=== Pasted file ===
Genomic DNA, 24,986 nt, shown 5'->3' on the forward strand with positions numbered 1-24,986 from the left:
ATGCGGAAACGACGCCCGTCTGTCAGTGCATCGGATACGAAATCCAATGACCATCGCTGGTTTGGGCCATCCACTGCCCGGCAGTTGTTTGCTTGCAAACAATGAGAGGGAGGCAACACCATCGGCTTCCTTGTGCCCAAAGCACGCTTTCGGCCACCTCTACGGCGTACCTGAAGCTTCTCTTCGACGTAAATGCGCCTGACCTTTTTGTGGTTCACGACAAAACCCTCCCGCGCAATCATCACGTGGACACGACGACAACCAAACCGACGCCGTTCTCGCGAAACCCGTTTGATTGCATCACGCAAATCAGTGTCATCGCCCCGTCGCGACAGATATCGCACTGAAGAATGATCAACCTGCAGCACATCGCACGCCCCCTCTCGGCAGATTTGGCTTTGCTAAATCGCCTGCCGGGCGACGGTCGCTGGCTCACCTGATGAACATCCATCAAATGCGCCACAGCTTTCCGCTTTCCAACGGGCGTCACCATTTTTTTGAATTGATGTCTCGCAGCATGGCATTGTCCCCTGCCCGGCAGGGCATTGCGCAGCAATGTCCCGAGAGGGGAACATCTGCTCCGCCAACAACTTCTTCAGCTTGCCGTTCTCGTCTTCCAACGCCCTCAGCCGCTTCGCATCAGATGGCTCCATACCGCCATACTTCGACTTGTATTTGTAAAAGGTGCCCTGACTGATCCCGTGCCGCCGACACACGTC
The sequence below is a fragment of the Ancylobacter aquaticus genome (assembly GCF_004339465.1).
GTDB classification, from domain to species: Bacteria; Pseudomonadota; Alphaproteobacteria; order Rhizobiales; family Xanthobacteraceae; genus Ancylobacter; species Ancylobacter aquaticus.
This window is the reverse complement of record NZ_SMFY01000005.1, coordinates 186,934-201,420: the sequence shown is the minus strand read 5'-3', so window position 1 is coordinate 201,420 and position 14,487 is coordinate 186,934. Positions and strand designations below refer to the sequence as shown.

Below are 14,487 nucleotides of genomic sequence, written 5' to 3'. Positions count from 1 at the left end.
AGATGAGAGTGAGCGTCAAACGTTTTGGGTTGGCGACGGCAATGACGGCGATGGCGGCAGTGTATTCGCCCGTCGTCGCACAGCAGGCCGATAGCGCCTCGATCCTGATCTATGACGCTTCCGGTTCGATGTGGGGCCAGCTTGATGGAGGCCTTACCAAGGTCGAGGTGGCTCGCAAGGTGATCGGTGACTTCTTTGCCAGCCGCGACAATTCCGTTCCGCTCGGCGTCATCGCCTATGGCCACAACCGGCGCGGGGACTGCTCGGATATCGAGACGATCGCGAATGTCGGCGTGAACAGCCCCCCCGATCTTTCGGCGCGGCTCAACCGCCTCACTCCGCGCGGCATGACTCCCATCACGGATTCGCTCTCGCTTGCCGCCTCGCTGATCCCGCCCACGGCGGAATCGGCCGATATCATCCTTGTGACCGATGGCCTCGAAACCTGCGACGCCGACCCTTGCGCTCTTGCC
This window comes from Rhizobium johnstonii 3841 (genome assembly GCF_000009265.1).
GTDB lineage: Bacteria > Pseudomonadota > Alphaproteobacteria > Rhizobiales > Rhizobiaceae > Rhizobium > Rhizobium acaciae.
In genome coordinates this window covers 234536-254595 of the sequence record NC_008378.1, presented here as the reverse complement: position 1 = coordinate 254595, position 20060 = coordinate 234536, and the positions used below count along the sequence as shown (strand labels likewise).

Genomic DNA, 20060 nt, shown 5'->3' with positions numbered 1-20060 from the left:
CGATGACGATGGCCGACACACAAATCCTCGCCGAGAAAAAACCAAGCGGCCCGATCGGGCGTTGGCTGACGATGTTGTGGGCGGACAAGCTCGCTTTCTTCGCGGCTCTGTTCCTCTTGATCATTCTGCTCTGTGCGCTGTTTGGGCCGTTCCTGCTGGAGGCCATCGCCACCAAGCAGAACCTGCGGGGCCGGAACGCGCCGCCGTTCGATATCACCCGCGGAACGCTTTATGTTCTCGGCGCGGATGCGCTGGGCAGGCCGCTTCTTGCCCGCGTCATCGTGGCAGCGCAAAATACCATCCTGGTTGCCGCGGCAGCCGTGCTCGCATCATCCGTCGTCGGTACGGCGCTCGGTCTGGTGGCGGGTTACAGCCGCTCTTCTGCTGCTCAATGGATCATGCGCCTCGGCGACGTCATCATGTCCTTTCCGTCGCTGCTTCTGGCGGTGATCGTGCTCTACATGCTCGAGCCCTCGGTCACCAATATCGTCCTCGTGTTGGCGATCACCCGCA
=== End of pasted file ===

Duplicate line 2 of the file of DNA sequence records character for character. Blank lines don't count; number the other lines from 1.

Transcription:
ATGCGGAAACGACGCCCGTCTGTCAGTGCATCGGATACGAAATCCAATGACCATCGCTGGTTTGGGCCATCCACTGCCCGGCAGTTGTTTGCTTGCAAACAATGAGAGGGAGGCAACACCATCGGCTTCCTTGTGCCCAAAGCACGCTTTCGGCCACCTCTACGGCGTACCTGAAGCTTCTCTTCGACGTAAATGCGCCTGACCTTTTTGTGGTTCACGACAAAACCCTCCCGCGCAATCATCACGTGGACACGACGACAACCAAACCGACGCCGTTCTCGCGAAACCCGTTTGATTGCATCACGCAAATCAGTGTCATCGCCCCGTCGCGACAGATATCGCACTGAAGAATGATCAACCTGCAGCACATCGCACGCCCCCTCTCGGCAGATTTGGCTTTGCTAAATCGCCTGCCGGGCGACGGTCGCTGGCTCACCTGATGAACATCCATCAAATGCGCCACAGCTTTCCGCTTTCCAACGGGCGTCACCATTTTTTTGAATTGATGTCTCGCAGCATGGCATTGTCCCCTGCCCGGCAGGGCATTGCGCAGCAATGTCCCGAGAGGGGAACATCTGCTCCGCCAACAACTTCTTCAGCTTGCCGTTCTCGTCTTCCAACGCCCTCAGCCGCTTCGCATCAGATGGCTCCATACCGCCATACTTCGACTTGTATTTGTAAAAGGTGCCCTGACTGATCCCGTGCCGCCGACACACGTC